It was their worst nightmare come true:
This past week, employees of the Payson Humane Society had to euthanize the entire cat population at the animal shelter due to an insidious disease.
“We were bawling our heads off,” animal shelter manager Diane Fitzpatrick said.
Feline herpes is a highly contagious disease that was first discovered to have infected cats at the shelter a couple of months ago. Seven weeks ago, with the help of local veterinarian Dr. Alan Hallman, workers began treating cats that were exhibiting symptoms of the disease, but soon realized they were fighting a losing battle.
“There was no other option but to depopulate, disinfect and try to start fresh,” Hallman said. “The virus tends to strike younger kittens much more so than older ones, but at the shelter, we’ve seen all ages affected by the herpes.”
Fitzpatrick said her crew began noticing cold-like symptoms in the cats, which ranged from runny noses to watery eyes.
“It was very resistant to treatment nothing would kill the virus,” Hallman said. “That’s when we discovered it was feline herpes. We thought we had a handle on it.”
Feline herpes is mainly an upper-respiratory disease that strikes the feline’s eyes and nasal passages. It can cause severe eye infections, and in some cases, even rupture the cat’s cornea.
“In younger kittens, we’ve even seen the disease going systemic and destroying the organs,” Hallman said.
While the disease is not necessarily fatal, there is no cure, he said. “Once they get it, they get it for life,” he said.
Feline herpes also is easily transmitted from cat to cat.
“Dogs are not susceptible to feline herpes, nor are humans,” he said.
“However, either could transmit the disease from an infected cat to an uninfected cat. If the cat has a runny nose and wipes it on its side, then you touch the secretion, and touch another cat, you could transfer the disease.”
And its symptoms are not always easily visible. For example, Fitzpatrick said, if you look at your cat and see that it has a dry nose, that doesn’t mean that it has not been infected.
“Look at its flank,” she said. “We’ve seen several of our cats that had dry noses, but when we looked closer, we saw patches on their flanks where they had just wiped. A dry nose doesn’t mean they haven’t been infected.”
Your cat could also be infected and not show any symptoms at all, but could still be a carrier of the disease.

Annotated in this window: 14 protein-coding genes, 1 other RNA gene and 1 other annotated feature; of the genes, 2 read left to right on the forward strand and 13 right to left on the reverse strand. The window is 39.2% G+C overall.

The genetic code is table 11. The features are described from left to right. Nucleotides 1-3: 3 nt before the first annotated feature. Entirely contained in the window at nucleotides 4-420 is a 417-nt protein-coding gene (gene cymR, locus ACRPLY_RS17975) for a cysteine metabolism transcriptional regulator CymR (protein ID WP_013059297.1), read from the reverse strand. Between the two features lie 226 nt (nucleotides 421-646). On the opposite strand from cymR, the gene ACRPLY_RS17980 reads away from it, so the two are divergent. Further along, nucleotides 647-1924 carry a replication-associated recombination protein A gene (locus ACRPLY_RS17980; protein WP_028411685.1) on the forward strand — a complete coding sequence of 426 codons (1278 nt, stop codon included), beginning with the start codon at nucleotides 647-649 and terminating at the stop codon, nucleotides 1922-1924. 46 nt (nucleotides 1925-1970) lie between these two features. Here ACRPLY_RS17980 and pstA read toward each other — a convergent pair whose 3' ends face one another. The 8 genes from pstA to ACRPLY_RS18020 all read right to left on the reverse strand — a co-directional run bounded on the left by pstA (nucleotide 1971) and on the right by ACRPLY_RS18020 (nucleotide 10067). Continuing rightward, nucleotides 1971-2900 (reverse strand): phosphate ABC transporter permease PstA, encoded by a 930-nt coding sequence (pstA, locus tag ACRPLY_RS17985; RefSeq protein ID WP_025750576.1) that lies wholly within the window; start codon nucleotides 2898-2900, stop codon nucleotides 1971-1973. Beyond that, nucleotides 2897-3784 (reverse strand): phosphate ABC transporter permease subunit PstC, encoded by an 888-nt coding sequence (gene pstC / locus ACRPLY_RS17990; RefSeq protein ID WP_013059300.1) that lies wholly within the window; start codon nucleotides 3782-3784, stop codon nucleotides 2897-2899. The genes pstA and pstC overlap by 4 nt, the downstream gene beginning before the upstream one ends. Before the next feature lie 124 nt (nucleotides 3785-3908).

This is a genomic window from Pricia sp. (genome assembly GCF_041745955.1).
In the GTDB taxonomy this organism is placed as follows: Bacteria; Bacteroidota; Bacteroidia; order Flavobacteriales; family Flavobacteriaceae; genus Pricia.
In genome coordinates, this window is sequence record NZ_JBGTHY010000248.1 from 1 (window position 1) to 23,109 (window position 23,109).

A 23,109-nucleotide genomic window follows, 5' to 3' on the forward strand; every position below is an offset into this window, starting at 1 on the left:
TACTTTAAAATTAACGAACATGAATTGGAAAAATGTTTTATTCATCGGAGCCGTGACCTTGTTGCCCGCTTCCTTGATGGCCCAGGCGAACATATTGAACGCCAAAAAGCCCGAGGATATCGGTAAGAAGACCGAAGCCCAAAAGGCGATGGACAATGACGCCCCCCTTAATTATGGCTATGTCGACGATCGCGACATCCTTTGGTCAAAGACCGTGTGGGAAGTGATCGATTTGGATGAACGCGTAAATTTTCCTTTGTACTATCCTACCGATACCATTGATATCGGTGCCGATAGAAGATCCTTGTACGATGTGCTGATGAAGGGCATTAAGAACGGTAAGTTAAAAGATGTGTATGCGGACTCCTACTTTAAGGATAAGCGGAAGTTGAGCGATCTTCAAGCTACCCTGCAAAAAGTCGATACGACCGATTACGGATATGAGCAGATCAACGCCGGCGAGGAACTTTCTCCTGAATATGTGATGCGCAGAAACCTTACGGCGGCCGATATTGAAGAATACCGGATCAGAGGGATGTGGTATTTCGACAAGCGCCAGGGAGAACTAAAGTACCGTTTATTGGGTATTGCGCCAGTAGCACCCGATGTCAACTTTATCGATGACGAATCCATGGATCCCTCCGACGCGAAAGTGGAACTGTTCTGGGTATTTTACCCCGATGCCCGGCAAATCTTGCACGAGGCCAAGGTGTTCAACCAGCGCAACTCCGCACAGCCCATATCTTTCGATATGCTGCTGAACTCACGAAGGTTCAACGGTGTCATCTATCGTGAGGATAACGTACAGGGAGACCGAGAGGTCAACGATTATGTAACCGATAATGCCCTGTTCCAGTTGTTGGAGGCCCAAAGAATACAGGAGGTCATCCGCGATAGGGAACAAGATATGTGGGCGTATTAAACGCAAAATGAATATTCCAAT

Hallman said the virus is viable at room temperature for 30 days or more.
By the end of this week, more than 100 cats will have been euthanized, and the shelter will be closed over the weekend while crews disinfect the entire facility. Workers also have tossed out every scratching post, toy and litterbox to make sure the virus doesn’t survive the holocaust.
“I felt like Schindler, having to make this decision,” said Pat Boettcher, president of the Payson Humane Society board of directors. “But it was the only decision we could make. It was the only thing we could do to make sure we wiped out the virus completely.”
The shelter will reopen Monday for dog adoptions, but for the next two weeks, the shelter will be unable to accept any cats. Once the shelter is able to take cats again, Boettcher said the felines will be put in an isolation cage for 10 days before they are put up for adoption.
“The good news in all of this is that Dr. Hallman was able to find a vaccine for feline herpes that is only $2 a dose,” Boettcher said. “We ordered 200 doses immediately, and we’ll vaccinate every cat that comes to the shelter.”
The bad news is that any kitten or cat adopted from the shelter in the past few months may also carry the virus.
Fitzpatrick recommends closely examining your cat to look for symptoms, or take it to your veterinarian for a professional diagnosis. If the cat you adopted has been infected, and you want to return it, the shelter will take it back and give you a credit for a future adoption.
While workers at the animal shelter deal with this tragedy, Boettcher strongly urges compassion and understanding from the public.
“This is the hardest thing any of us have ever had to do,” she said. “This could have been caused by one infected cat coming in to the shelter. It could not have been helped, and the last thing the staff needs is to be put under more stress.”
As such, anyone with questions about the outbreak of feline herpes at the shelter, or about a recent adoption, can call Boettcher at (928) 474-9833. Because the humane society will be struggling financially to replace all of the cat supplies, donations also can be made by calling Boettcher.
Facts about feline herpes
FHV-1 occurs worldwide. Cats of all ages and breeds are susceptible, though it’s more common among the following:
- kittens, especially kittens born to infected mothers;
- multi-cat households, catteries, and pet adoption shelters;
- cats that are subject to overcrowding;
- pregnant cats that are lactating;
- sick cats (especially sickness associated with a weakened immune system or other respiratory infection);
- unvaccinated cats.